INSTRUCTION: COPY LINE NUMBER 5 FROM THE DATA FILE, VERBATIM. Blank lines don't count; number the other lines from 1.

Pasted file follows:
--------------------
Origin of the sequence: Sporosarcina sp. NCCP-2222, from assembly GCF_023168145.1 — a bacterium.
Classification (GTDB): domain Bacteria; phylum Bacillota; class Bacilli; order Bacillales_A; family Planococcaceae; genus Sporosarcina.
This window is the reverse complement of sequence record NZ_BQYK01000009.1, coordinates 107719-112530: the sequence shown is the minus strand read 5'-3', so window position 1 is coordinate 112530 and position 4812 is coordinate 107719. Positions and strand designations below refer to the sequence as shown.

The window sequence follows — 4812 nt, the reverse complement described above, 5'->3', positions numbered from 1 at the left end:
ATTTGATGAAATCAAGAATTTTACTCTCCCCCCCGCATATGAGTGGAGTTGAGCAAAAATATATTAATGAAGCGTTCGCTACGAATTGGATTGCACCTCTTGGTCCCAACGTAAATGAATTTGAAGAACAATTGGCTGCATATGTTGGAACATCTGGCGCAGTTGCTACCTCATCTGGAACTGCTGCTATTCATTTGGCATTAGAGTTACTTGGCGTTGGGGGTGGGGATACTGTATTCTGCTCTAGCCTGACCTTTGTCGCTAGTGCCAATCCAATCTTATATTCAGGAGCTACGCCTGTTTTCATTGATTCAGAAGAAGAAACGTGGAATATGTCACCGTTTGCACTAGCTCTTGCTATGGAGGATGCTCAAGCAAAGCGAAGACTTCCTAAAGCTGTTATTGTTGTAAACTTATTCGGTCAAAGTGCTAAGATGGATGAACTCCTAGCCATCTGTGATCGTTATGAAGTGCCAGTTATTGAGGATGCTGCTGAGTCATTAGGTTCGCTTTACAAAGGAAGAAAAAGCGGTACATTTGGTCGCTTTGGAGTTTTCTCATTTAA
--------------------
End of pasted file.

ATTTGATGAAATCAAGAATTTTACTCTCCCCCCCGCATATGAGTGGAGTTGAGCAAAAATATATTAATGAAGCGTTCGCTACGAATTGGATTGCACCTCTTGGTCCCAACGTAAATGAATTTGAAGAACAATTGGCTGCATATGTTGGAACATCTGGCGCAGTTGCTACCTCATCTGGAACTGCTGCTATTCATTTGGCATTAGAGTTACTTGGCGTTGGGGGTGGGGATACTGTATTCTGCTCTAGCCTGACCTTTGTCGCTAGTGCCAATCCAATCTTATATTCAGGAGCTACGCCTGTTTTCATTGATTCAGAAGAAGAAACGTGGAATATGTCACCGTTTGCACTAGCTCTTGCTATGGAGGATGCTCAAGCAAAGCGAAGACTTCCTAAAGCTGTTATTGTTGTAAACTTATTCGGTCAAAGTGCTAAGATGGATGAACTCCTAGCCATCTGTGATCGTTATGAAGTGCCAGTTATTGAGGATGCTGCTGAGTCATTAGGTTCGCTTTACAAAGGAAGAAAAAGCGGTACATTTGGTCGCTTTGGAGTTTTCTCATTTAA